It’s OK to Not Be OK: National Grief Awareness Day
We have heard it many times, especially during this unprecedented year and a half of the pandemic: It’s okay to not be okay. Yes, it is okay to not be okay when your kids are pulling at your arm every five minutes to ask for a snack or to find a new shirt or to help with their math homework. It’s okay to not be okay when your boss is emailing you and adding five new things to your plate when you can barely handle the load you already have. It’s okay to not be okay when your partner tells you he is coming home from work late and that you will be on your own for bedtime even though the day has felt a million hours long. We are being told that it is okay to not be okay, but we still need to carry on.
What about when you feel like you just can’t carry on? What do you do then? Every year, on the same days, I feel like I may not be able to carry on. The days on the calendar that represent the anniversary of my sister’s death and her birthday are two of those days. There are some days where the thought of carrying on is just too hard to do.
August 30 is National Grief Awareness Day. In most cases, the specific date, August 30, may mean nothing to you, but it is a day for you to sit with your grief, to support others, and to raise awareness.
Feel Without Distraction
Unlike the anniversary of someone’s passing or a birthday of someone you lost, National Grief Awareness Day is one where you may not receive sympathetic messages or calls from friends and loved ones. On August 30, take some time to feel without distraction. Do what feels right for you. Whether it be a visit to the cemetery, looking at old pictures, sharing stories, or writing your feelings out, take some time with no distractions to sit with your emotions.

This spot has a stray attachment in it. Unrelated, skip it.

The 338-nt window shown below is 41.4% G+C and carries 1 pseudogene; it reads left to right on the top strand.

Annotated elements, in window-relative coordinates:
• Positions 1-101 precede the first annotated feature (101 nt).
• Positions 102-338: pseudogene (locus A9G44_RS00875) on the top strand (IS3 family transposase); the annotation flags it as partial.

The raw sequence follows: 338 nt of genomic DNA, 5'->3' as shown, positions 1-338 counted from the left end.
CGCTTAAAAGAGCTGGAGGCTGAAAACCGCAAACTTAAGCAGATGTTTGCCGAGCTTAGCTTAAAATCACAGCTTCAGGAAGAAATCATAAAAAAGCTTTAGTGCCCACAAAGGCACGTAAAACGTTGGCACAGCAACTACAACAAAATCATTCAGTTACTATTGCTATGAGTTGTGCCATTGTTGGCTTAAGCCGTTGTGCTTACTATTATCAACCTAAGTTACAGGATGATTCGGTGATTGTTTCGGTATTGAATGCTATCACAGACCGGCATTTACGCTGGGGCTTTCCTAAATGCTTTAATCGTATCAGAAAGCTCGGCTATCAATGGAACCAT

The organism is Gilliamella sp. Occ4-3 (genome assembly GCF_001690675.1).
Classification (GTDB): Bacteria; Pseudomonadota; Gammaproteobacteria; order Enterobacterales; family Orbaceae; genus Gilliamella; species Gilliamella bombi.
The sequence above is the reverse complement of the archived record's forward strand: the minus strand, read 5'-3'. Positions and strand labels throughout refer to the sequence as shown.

Use Your Knowledge of Grief to Support Someone Else
When my sister passed, there were few people who understood my loss. Those around me did their best to help me through it, but not everyone knows what to do or how to help. Although there is nothing to do to make it any better, there were many things that made it worse for me. As someone who has experienced loss, I know that there is no correct way to grieve. There are stages of grief that everyone goes through, but there is no timeline or right way to do it. On National Grief Awareness Day, reach out to someone who has grieved or is grieving to help support one another.
Talk to Someone
You are not in this alone, although grieving can feel isolating. Talk to someone. Let someone talk to you. Support someone by talking about your experience to let them know that they are not alone. Let them know and feel okay in saying that you are not okay. It’s okay to not be okay.
If you haven’t suffered loss, take an inventory of the people in your life who have. National Grief Awareness Day is a time to connect with them to remind them that you are there for them.